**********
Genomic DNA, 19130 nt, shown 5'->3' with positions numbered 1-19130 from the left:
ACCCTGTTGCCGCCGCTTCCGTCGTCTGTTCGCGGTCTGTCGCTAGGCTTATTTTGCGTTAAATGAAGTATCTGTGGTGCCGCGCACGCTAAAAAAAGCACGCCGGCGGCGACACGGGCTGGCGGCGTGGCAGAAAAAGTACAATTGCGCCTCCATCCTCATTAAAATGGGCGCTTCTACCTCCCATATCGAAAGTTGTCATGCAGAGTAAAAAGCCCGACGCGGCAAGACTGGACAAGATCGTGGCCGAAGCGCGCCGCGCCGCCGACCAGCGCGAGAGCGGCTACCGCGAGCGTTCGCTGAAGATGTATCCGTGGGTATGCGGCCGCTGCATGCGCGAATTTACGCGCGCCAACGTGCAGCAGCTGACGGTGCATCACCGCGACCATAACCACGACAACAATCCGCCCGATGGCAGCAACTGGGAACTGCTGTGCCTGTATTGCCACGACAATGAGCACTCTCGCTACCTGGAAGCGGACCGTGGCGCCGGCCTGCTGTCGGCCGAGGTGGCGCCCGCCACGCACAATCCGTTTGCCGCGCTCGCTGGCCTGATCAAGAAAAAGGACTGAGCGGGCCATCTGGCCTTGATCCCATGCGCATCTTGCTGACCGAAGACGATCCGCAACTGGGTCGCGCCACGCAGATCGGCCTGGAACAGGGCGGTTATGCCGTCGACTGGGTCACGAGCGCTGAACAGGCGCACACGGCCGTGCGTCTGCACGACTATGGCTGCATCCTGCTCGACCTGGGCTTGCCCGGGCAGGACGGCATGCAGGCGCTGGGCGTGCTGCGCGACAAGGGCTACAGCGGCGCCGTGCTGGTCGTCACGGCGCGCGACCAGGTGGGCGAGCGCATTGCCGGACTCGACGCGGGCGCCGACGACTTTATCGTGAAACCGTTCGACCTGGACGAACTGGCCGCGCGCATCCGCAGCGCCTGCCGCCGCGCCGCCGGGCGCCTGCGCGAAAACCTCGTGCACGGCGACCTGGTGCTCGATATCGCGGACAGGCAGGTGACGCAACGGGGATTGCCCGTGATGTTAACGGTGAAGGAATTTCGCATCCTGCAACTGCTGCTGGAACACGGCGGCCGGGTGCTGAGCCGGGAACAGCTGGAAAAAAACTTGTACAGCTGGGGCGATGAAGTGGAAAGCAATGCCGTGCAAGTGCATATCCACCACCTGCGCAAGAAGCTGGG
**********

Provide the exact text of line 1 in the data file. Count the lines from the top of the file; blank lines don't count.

Genomic DNA, 19130 nt, shown 5'->3' with positions numbered 1-19130 from the left: